In response to the company posting pleasing third-quarter results and boosting guidance, shares of Halozyme Therapeutics (NASDAQ:HALO), a biotech that focuses on making other drugs more effective, jumped 13% as of 1:45 p.m. EST.
Here's an overview of the headline numbers from the quarter.
- Revenue just about doubled to $63.7 million. That easily surpassed the $59 million that Wall Street had projected.
- Royalty revenue grew 31% to $17.1 million thanks to growing sales of Herceptin SC and MabThera SC.
- Net income for the quarter -- yes, income -- was $2.7 million, or $0.02 per share. That's a big reversal from the $29 million loss that was recorded last year. It was also much better than the $0.10 loss that market watchers had predicted.
- Cash balance at quarter-end was $317 million.
The upbeat quarterly results enabled management to make a number of positive changes to its full-year guidance:
- Revenue is now projected to land between $265 million to $280 million (up from $245 million to $260).
- Operating expenses are expected to land between $230 million and $240 million (down from $240 million to $250 million).
- Operating cash flow is expected to be in the range of $70 million to $85 million (up from $50 million to $60 million).
- Cash balance at year-end is expected to be between $400 million to $415 million (up from $380 million to $395 million).
Looking beyond the financials, Halozyme also had a number of key developments occur during the quarter, including:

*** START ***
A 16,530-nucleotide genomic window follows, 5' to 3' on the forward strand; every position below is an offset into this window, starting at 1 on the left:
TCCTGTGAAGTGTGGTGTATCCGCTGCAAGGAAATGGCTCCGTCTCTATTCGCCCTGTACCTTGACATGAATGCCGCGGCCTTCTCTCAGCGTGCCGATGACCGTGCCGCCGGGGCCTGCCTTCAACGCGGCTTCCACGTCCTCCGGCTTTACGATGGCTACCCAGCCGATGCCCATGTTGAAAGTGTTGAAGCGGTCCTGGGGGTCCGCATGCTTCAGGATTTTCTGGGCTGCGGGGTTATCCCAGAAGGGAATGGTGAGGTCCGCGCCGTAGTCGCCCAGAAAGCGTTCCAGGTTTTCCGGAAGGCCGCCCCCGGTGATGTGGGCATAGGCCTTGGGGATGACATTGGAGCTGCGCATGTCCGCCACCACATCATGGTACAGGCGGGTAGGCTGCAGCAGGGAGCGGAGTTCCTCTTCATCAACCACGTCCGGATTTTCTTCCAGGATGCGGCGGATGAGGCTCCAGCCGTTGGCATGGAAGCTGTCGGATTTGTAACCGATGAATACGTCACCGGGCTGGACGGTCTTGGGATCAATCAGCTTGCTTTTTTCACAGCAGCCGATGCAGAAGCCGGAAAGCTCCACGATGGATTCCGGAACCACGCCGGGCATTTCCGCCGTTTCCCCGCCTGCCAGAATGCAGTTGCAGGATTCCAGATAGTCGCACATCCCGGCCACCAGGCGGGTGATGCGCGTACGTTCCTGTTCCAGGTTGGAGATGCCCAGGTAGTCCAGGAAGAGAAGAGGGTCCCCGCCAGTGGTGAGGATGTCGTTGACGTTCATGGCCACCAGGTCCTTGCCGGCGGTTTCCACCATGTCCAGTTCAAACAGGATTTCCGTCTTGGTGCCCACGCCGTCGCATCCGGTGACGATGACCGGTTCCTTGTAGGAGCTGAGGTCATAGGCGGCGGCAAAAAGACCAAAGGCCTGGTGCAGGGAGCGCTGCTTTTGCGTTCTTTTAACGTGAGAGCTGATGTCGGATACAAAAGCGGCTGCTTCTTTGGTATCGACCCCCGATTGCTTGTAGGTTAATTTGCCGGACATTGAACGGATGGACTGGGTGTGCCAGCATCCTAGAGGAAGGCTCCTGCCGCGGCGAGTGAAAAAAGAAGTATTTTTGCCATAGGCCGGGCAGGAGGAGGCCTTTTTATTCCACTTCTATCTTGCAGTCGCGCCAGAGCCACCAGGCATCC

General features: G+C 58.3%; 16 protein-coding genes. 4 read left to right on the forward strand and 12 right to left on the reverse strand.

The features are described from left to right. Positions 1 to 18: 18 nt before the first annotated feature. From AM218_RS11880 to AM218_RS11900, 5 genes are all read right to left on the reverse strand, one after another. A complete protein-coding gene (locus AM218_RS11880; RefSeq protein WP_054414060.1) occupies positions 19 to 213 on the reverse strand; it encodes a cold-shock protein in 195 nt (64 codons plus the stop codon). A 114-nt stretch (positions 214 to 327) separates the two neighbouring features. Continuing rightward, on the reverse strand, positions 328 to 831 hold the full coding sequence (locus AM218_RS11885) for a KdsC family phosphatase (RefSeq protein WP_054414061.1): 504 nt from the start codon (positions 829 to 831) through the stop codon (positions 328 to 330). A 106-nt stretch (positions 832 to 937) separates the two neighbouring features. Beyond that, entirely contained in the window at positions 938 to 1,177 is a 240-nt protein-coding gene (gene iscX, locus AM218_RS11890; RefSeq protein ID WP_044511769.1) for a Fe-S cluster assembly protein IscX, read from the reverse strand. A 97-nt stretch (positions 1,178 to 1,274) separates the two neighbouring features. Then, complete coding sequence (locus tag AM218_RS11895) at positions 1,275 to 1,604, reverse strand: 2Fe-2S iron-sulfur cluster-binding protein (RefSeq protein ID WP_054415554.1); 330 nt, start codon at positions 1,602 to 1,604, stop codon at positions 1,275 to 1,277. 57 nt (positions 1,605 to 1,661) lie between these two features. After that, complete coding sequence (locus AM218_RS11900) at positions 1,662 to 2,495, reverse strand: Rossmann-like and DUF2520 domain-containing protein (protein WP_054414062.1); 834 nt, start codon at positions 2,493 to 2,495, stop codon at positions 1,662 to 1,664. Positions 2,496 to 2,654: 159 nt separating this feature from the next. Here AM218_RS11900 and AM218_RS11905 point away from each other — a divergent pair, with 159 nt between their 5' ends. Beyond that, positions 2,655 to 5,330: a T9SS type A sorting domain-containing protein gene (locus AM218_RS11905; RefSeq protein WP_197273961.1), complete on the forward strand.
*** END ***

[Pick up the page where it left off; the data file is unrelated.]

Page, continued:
- Signed the largest collaboration and licensing agreement in the company's history with Bristol-Myers Squibb (NYSE:BMY). The deal brought in an up-front payment of $105 million and covers 11 immuno-oncology targets. What's more, each of those 11 targets could bring in up to $160 million in potential milestone payments.
- Signed a new target with longtime partner Roche (OTC:RHHBY) that included a $30 million up-front payment and up to $160 million in potential milestone payments.
- Roche's Genentech division launched Rituxan Hycela, which combines rituximab and Halozyme's technology as a treatment for lymphoma and leukemia.
- Initiation of a phase 3 study that incorporates Halozyme's technology with Johnson & Johnson's Darzalex.
Between the better-than-expected quarterly results, guidance boost, and clinical progress, it isn't hard to figure out why shares are soaring today.
Investors were also given a brief update on HALO-301. This is the company's phase 3 study that is examining its lead compound PEGPH20 in combination with Celgene's Abraxane and gemcitabine as a treatment for pancreatic cancer. Management stated that enrollment remains ongoing and the company expects interim analysis to take place before the end of 2018.
In total, things are going well for Halozyme. Sales are growing, cash burn is decreasing, management continues to sign lucrative partnership deals, and its bank account is loaded with cash. That's why I continue to believe that shares can head higher from here, even though today's jump puts them at a fresh 52-week high.